Tempo Industries announced its CLIP (Configurable Lighting Integrated Platform) earlier this year that is intended to allow architects to customize lighting onsite. “It was Frank Lloyd Wright’s prescription that form follows function and CLIP embodies that precept, allowing designs in which the lighting platform serves as an extension of the overall architectural intent,” said Terry Walsh, president and CEO. He noted that the products are designed to meet the needs of the changing SSL/LED market. The company has introduced four series of scalable LED lighting products based on the CLIP concept.

EYE Lighting demonstrated its outdoor SSL products at the event, including the featured KiaroLED product family that includes the post-top product pictured nearby. The family also includes fixtures that mount on extension arms connected to standard poles. The post-top fixtures were recently qualified to the DesignLights Consortium (DLC) qualified products list. Eye Lighting said that the KiaroLED fixture design and optics can deliver up to 89% of the total lumens to the street side of the fixtures.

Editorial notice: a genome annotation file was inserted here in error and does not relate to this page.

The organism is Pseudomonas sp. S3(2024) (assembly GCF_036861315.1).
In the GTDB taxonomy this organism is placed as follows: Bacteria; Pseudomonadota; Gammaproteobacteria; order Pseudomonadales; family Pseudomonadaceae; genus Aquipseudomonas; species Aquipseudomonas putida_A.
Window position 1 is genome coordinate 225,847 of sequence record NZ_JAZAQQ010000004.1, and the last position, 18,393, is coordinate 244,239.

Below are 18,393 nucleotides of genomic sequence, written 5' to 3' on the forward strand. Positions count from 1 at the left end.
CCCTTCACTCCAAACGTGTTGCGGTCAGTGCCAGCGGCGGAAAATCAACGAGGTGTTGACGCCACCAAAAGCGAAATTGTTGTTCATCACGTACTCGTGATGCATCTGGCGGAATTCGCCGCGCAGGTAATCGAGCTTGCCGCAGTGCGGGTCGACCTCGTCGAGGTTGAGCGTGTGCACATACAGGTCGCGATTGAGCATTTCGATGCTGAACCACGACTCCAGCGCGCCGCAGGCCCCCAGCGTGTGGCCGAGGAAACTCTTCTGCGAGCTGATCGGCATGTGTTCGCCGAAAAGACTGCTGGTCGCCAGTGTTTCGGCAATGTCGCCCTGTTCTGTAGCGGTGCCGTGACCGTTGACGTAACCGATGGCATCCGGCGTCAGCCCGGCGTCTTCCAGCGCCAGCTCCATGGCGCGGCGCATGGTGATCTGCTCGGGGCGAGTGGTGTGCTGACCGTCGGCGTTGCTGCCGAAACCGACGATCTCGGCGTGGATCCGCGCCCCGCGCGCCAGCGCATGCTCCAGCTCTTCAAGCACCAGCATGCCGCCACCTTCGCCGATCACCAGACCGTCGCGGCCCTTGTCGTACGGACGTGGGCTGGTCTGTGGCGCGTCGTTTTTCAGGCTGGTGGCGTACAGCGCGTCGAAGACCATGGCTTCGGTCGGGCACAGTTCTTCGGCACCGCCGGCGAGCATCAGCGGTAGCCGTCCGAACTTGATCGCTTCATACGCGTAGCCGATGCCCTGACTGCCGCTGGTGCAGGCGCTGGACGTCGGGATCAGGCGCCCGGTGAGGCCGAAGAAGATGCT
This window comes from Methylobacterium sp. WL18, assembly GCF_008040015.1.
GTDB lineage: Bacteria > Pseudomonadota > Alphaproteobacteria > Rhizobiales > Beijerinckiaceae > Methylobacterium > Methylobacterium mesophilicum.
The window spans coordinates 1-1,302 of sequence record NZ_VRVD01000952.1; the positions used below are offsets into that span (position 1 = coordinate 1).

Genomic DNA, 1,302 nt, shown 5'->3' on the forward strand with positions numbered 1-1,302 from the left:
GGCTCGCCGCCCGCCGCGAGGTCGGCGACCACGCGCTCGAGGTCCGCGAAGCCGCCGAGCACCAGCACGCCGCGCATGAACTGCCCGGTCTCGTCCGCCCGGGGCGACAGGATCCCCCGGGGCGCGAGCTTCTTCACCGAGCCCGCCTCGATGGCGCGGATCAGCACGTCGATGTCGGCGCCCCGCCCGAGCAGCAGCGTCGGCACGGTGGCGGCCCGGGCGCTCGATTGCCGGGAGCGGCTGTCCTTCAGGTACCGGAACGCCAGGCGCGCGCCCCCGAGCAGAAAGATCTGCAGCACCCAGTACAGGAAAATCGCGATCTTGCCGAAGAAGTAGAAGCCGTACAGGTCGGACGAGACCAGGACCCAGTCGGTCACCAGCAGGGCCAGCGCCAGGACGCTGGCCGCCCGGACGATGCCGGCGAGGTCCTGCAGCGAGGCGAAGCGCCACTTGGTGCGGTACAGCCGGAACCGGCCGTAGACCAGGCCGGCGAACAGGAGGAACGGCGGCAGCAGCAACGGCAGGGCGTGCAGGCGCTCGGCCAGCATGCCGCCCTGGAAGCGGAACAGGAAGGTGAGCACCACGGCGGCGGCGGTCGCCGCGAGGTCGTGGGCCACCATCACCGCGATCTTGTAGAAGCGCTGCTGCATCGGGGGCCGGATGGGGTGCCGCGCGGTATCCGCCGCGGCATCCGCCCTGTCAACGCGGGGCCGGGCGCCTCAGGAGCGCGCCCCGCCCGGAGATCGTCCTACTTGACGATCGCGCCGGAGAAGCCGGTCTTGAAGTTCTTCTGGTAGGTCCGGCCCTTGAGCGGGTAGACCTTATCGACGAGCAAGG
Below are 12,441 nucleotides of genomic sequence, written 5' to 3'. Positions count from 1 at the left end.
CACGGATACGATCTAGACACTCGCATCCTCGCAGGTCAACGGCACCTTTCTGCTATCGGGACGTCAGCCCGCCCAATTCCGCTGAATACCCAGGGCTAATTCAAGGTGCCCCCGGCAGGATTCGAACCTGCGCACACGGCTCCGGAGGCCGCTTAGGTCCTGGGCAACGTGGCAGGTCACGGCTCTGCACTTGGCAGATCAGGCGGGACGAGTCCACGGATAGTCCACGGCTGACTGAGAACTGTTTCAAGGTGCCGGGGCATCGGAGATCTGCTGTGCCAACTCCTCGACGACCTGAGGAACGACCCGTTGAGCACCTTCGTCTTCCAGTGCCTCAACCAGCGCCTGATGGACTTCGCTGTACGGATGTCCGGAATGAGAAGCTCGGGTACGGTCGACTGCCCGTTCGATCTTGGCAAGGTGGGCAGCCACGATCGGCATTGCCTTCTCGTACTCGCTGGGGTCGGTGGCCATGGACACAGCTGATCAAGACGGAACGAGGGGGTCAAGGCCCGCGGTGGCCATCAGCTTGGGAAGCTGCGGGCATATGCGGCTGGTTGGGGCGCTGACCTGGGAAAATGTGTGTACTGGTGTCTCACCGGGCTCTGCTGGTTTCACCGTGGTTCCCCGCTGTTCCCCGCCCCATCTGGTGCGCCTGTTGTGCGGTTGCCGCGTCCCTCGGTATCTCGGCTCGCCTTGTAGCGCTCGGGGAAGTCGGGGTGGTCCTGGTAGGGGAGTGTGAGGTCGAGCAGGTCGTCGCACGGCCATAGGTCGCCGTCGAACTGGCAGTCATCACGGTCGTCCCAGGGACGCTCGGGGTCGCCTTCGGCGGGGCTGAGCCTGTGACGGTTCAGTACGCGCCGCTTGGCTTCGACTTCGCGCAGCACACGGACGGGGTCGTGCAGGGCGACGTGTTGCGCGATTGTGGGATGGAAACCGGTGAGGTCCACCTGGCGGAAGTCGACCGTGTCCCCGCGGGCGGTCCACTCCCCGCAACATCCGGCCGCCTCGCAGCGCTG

Nora Lighting featured indoor lighting products in its booth. The company offers a broad array of SSL products including flat panels, recessed fixtures, track and rail lighting, under-cabinet products, and pendants. The nearby photo shows the Nicolas family of LED-based pendants that feature hand-blown Italian glass. Like many of Nora’s pendants, the products are offered in versions that attach to a track, a rail, or directly to a ceiling-mounted canopy. The 10W fixtures deliver 520 lm and can be connected to a dimmable driver.

The Bitro Group is a manufacturer of Lattice matrix lighting products that can serve in applications ranging from signage in light boxes to façades. The company was hard to miss with its exhibit wall covered in the Lattice RGB products. They include color LED pixels spaced on a 50-mm grid that’s capable of delivering 253 lm/ft2. The company also offers RGB control systems along with drivers for its SSL products.

Retrofit lamps

Given the sheer number of LED lamps on the exhibit floor, that segment is making its mark. The displays ranged from standard A19 bulbs to specialty lamps and LED-based tubes designed to replace linear fluorescent lamps. The overarching theme was products that more closely mimic legacy lamps in both look and performance, and that provide the light quality to serve in a broad set of applications.